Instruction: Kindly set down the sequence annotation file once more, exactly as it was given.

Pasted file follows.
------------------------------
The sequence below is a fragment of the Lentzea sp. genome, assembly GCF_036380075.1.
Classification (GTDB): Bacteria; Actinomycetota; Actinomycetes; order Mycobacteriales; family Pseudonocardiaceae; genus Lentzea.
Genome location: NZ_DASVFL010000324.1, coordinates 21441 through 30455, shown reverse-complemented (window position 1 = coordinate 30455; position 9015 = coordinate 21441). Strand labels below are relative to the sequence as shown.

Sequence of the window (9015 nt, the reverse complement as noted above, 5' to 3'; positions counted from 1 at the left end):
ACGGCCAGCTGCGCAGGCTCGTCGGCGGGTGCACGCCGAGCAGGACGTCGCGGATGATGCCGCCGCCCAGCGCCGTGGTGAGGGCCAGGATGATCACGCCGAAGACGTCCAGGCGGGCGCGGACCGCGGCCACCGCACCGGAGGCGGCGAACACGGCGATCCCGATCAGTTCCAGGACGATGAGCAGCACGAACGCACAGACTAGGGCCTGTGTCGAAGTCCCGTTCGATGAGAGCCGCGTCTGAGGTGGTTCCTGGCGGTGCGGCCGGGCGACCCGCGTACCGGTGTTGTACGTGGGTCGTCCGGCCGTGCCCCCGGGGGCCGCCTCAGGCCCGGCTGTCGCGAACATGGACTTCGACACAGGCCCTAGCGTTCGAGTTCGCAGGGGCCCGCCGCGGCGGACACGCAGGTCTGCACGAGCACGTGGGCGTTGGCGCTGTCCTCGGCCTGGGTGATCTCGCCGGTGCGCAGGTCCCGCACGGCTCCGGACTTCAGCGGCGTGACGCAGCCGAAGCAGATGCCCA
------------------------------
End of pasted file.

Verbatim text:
The sequence below is a fragment of the Lentzea sp. genome, assembly GCF_036380075.1.
Classification (GTDB): Bacteria; Actinomycetota; Actinomycetes; order Mycobacteriales; family Pseudonocardiaceae; genus Lentzea.
Genome location: NZ_DASVFL010000324.1, coordinates 21441 through 30455, shown reverse-complemented (window position 1 = coordinate 30455; position 9015 = coordinate 21441). Strand labels below are relative to the sequence as shown.

Sequence of the window (9015 nt, the reverse complement as noted above, 5' to 3'; positions counted from 1 at the left end):
ACGGCCAGCTGCGCAGGCTCGTCGGCGGGTGCACGCCGAGCAGGACGTCGCGGATGATGCCGCCGCCCAGCGCCGTGGTGAGGGCCAGGATGATCACGCCGAAGACGTCCAGGCGGGCGCGGACCGCGGCCACCGCACCGGAGGCGGCGAACACGGCGATCCCGATCAGTTCCAGGACGATGAGCAGCACGAACGCACAGACTAGGGCCTGTGTCGAAGTCCCGTTCGATGAGAGCCGCGTCTGAGGTGGTTCCTGGCGGTGCGGCCGGGCGACCCGCGTACCGGTGTTGTACGTGGGTCGTCCGGCCGTGCCCCCGGGGGCCGCCTCAGGCCCGGCTGTCGCGAACATGGACTTCGACACAGGCCCTAGCGTTCGAGTTCGCAGGGGCCCGCCGCGGCGGACACGCAGGTCTGCACGAGCACGTGGGCGTTGGCGCTGTCCTCGGCCTGGGTGATCTCGCCGGTGCGCAGGTCCCGCACGGCTCCGGACTTCAGCGGCGTGACGCAGCCGAAGCAGATGCCCA